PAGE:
Nike is the largest seller of athletic footwear and apparel in the world. The industry is highly competitive, with Adidas, New Balance, Puma, and Under Armour being frequently sited key competitors of Nike. These players competed on the design, development, marketing and selling of athletic footwear, apparel, equipment, accessories, and services.1
Additive manufacturing (also known as 3D printing) is a method of translating a digital design to produce physical objects by adding successive think layers of materials. It poses 4 sources of competitive advantage for Nike:
- Easier product development and testing, since additive manufacturing allows for fast iterations of design
- More efficient production process, from flexibility to implement design changes, reduced waste of materials, and ability to produce locally instead of having to centralize production in low cost locations (reduced waste and carbon footprint also fit with the company’s zero waste pledge and Considered Index)2
- Better quality of products, as 3D printed shoes could be better fitting, more durable, and lighter
- Ability to customize, since unit cost of making a single piece or many is about the same, and new additive manufacturing technological advances now allow for minor design tweaks without changing global (overall) design of a product
Historically, Nike and its competitors have used additive manufacturing in their prototyping process. The application to mass production was limited due to high cost and the fact that it took two hours to 3D print a single sole in 2013.3 This changed in 2015, when competitors New Balance and Adidas launched limited-edition shoes made with 3D printed midsoles.4 In the following years, Nike explicitly make additive manufacturing a core part of its strategy. In its 2017 analyst call, CEO Mark Parker commented: “we’re continuing to scale our transition from cut and sew, where precision is at the stitch level, to digital design, where precision is at the pixel level.” The goal is “getting product to the consumer faster. It’s about lowering our product cost, as we talked about, really trying to drive greater labor productivity, less waste in the system, new design capabilities.”5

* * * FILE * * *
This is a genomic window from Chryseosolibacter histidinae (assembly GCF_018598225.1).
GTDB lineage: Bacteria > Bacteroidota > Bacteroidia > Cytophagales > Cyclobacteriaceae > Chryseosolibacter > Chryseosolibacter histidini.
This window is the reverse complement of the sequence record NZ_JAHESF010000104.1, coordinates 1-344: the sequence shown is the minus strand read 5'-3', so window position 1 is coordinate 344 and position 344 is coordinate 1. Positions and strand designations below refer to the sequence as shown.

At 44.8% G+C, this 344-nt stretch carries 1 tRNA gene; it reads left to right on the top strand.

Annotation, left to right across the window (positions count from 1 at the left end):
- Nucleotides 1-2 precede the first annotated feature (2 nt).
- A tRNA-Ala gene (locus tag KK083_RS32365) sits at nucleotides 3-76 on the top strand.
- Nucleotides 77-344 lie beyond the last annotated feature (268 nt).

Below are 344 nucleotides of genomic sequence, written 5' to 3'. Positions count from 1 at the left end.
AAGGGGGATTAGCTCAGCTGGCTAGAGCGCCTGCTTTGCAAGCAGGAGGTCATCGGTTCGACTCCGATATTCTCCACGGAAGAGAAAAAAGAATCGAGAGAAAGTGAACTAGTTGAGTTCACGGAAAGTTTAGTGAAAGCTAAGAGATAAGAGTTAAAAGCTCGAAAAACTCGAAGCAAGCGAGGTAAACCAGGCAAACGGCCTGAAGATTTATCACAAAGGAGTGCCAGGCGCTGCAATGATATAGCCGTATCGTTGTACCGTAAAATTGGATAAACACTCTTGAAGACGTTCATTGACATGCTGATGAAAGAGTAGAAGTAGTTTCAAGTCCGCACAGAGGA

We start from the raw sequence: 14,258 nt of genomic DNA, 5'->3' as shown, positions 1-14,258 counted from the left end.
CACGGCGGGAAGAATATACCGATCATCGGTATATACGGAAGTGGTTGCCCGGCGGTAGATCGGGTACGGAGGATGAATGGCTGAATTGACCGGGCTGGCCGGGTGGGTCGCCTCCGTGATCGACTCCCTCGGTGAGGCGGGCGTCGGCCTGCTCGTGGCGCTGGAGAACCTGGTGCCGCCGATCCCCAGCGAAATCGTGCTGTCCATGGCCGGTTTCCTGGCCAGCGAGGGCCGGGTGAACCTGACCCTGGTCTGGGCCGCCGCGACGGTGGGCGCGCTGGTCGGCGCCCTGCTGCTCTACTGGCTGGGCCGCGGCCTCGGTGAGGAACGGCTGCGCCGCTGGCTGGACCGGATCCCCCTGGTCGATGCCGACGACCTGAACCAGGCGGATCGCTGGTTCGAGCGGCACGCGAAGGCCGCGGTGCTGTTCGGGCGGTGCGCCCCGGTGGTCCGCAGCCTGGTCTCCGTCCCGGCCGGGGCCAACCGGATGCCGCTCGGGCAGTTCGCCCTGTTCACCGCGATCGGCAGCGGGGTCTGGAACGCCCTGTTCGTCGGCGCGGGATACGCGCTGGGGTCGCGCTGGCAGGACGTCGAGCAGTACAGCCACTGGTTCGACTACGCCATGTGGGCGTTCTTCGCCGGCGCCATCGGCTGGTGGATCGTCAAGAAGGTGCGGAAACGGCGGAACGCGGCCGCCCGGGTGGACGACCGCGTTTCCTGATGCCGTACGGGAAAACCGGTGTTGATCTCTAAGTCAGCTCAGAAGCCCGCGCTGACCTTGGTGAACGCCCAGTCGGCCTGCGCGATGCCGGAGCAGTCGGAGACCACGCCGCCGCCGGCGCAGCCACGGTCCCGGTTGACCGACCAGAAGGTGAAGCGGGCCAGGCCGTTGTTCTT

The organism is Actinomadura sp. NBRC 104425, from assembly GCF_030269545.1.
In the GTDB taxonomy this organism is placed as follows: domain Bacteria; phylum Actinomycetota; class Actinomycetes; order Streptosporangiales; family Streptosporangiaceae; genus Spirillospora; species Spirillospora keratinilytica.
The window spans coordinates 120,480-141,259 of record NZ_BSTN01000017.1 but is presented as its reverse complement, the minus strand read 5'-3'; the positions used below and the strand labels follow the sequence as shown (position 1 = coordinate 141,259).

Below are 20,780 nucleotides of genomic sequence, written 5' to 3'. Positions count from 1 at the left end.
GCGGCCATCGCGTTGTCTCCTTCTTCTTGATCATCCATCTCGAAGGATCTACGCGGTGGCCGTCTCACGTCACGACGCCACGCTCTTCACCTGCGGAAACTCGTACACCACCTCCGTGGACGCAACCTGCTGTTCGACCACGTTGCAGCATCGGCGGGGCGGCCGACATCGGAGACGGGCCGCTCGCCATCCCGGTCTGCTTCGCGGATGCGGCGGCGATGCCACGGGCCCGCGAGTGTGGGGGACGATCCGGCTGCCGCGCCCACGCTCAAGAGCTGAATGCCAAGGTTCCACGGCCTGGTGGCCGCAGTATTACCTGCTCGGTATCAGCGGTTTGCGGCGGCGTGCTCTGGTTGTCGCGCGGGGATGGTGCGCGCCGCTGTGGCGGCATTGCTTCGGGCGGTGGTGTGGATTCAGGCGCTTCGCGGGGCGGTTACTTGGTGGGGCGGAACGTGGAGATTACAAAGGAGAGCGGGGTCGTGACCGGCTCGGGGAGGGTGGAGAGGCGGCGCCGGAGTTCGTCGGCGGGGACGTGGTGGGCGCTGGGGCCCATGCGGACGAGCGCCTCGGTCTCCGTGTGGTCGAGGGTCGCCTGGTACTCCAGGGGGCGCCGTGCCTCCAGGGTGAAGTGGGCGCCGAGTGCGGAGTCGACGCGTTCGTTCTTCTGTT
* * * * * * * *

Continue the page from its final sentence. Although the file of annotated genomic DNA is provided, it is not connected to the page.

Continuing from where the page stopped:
Nike partnered with various 3D printing companies, including HP and ProdWay, and in 2018, launched Nike Flyprint – the first 3D-printed textile upper in performance footwear. The benefit was multitude: Nike was able to prototype with Flyprint 16 times faster than in any previous manufacturing method; the shoes are lighter and more breathable due to increased interconnection between parts; and it was able to translate athlete data directly into textile geometries.6
Medium term speculation
Going forward, Nike saw the technology a key component in increasing the “speed to market”, as well as a source of potentially longer-term benefits including customization for tailor-made footwear solutions.7 According to additive manufacturing consultant Alan Guyan, the opportunity of additive manufacturing is in customization, beyond efficient manufacturing, and all of the leading footwear companies are investing in customizable programs. 8 A key challenge is to ensure that design is not compromised for anatomical fit, since design is still the key driver for customer purchasing decisions.9 Therefore the companies need to decide on the parts of designs that are most valuable for customization and least susceptible to design compromise. (primary research) James Carnes, VP of strategy creation at Adidas further suggested that, making additive manufacturing fully-customized requires the cost of material to further decrease.10